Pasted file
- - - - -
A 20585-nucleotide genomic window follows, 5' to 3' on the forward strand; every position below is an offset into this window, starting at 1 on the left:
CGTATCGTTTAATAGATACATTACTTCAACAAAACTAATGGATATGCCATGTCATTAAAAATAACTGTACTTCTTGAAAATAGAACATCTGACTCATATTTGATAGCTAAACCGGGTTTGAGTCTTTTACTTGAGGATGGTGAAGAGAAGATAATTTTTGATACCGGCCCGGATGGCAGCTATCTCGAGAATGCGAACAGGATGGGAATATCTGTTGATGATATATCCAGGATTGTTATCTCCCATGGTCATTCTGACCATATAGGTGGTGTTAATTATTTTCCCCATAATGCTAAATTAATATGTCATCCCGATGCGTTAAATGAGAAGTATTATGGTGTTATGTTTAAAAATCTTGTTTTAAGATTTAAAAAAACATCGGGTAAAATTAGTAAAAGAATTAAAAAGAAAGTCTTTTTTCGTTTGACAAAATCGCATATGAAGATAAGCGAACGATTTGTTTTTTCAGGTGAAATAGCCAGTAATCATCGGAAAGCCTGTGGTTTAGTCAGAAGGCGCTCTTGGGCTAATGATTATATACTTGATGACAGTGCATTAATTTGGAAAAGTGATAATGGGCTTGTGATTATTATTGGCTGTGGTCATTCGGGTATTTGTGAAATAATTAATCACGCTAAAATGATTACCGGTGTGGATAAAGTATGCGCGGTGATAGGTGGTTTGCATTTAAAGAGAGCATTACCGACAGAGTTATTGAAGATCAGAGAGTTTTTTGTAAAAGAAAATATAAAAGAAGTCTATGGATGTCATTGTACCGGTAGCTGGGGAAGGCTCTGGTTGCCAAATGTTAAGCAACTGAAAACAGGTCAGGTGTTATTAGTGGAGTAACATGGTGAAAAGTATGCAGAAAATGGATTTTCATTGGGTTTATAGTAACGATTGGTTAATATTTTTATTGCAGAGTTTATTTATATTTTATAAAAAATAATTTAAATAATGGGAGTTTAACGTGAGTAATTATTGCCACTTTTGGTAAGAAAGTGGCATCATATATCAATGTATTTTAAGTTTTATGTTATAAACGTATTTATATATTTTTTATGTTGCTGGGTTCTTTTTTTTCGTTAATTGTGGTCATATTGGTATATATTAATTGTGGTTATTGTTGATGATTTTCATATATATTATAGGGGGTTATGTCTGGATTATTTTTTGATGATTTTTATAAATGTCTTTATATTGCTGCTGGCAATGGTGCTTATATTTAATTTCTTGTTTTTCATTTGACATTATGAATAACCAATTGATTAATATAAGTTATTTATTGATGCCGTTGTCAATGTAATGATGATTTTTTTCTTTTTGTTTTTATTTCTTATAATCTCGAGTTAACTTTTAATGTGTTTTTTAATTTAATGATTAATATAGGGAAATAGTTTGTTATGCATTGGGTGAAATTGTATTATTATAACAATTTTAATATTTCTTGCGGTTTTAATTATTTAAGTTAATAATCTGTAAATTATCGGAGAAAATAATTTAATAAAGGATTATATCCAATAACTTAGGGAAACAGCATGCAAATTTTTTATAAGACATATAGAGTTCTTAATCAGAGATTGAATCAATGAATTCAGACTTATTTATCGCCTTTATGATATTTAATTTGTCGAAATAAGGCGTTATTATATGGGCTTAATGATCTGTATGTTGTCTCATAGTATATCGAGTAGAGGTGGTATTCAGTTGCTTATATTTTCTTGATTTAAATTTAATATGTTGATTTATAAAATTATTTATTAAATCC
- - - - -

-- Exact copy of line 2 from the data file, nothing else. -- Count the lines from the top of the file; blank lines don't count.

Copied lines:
CGTATCGTTTAATAGATACATTACTTCAACAAAACTAATGGATATGCCATGTCATTAAAAATAACTGTACTTCTTGAAAATAGAACATCTGACTCATATTTGATAGCTAAACCGGGTTTGAGTCTTTTACTTGAGGATGGTGAAGAGAAGATAATTTTTGATACCGGCCCGGATGGCAGCTATCTCGAGAATGCGAACAGGATGGGAATATCTGTTGATGATATATCCAGGATTGTTATCTCCCATGGTCATTCTGACCATATAGGTGGTGTTAATTATTTTCCCCATAATGCTAAATTAATATGTCATCCCGATGCGTTAAATGAGAAGTATTATGGTGTTATGTTTAAAAATCTTGTTTTAAGATTTAAAAAAACATCGGGTAAAATTAGTAAAAGAATTAAAAAGAAAGTCTTTTTTCGTTTGACAAAATCGCATATGAAGATAAGCGAACGATTTGTTTTTTCAGGTGAAATAGCCAGTAATCATCGGAAAGCCTGTGGTTTAGTCAGAAGGCGCTCTTGGGCTAATGATTATATACTTGATGACAGTGCATTAATTTGGAAAAGTGATAATGGGCTTGTGATTATTATTGGCTGTGGTCATTCGGGTATTTGTGAAATAATTAATCACGCTAAAATGATTACCGGTGTGGATAAAGTATGCGCGGTGATAGGTGGTTTGCATTTAAAGAGAGCATTACCGACAGAGTTATTGAAGATCAGAGAGTTTTTTGTAAAAGAAAATATAAAAGAAGTCTATGGATGTCATTGTACCGGTAGCTGGGGAAGGCTCTGGTTGCCAAATGTTAAGCAACTGAAAACAGGTCAGGTGTTATTAGTGGAGTAACATGGTGAAAAGTATGCAGAAAATGGATTTTCATTGGGTTTATAGTAACGATTGGTTAATATTTTTATTGCAGAGTTTATTTATATTTTATAAAAAATAATTTAAATAATGGGAGTTTAACGTGAGTAATTATTGCCACTTTTGGTAAGAAAGTGGCATCATATATCAATGTATTTTAAGTTTTATGTTATAAACGTATTTATATATTTTTTATGTTGCTGGGTTCTTTTTTTTCGTTAATTGTGGTCATATTGGTATATATTAATTGTGGTTATTGTTGATGATTTTCATATATATTATAGGGGGTTATGTCTGGATTATTTTTTGATGATTTTTATAAATGTCTTTATATTGCTGCTGGCAATGGTGCTTATATTTAATTTCTTGTTTTTCATTTGACATTATGAATAACCAATTGATTAATATAAGTTATTTATTGATGCCGTTGTCAATGTAATGATGATTTTTTTCTTTTTGTTTTTATTTCTTATAATCTCGAGTTAACTTTTAATGTGTTTTTTAATTTAATGATTAATATAGGGAAATAGTTTGTTATGCATTGGGTGAAATTGTATTATTATAACAATTTTAATATTTCTTGCGGTTTTAATTATTTAAGTTAATAATCTGTAAATTATCGGAGAAAATAATTTAATAAAGGATTATATCCAATAACTTAGGGAAACAGCATGCAAATTTTTTATAAGACATATAGAGTTCTTAATCAGAGATTGAATCAATGAATTCAGACTTATTTATCGCCTTTATGATATTTAATTTGTCGAAATAAGGCGTTATTATATGGGCTTAATGATCTGTATGTTGTCTCATAGTATATCGAGTAGAGGTGGTATTCAGTTGCTTATATTTTCTTGATTTAAATTTAATATGTTGATTTATAAAATTATTTATTAAATCC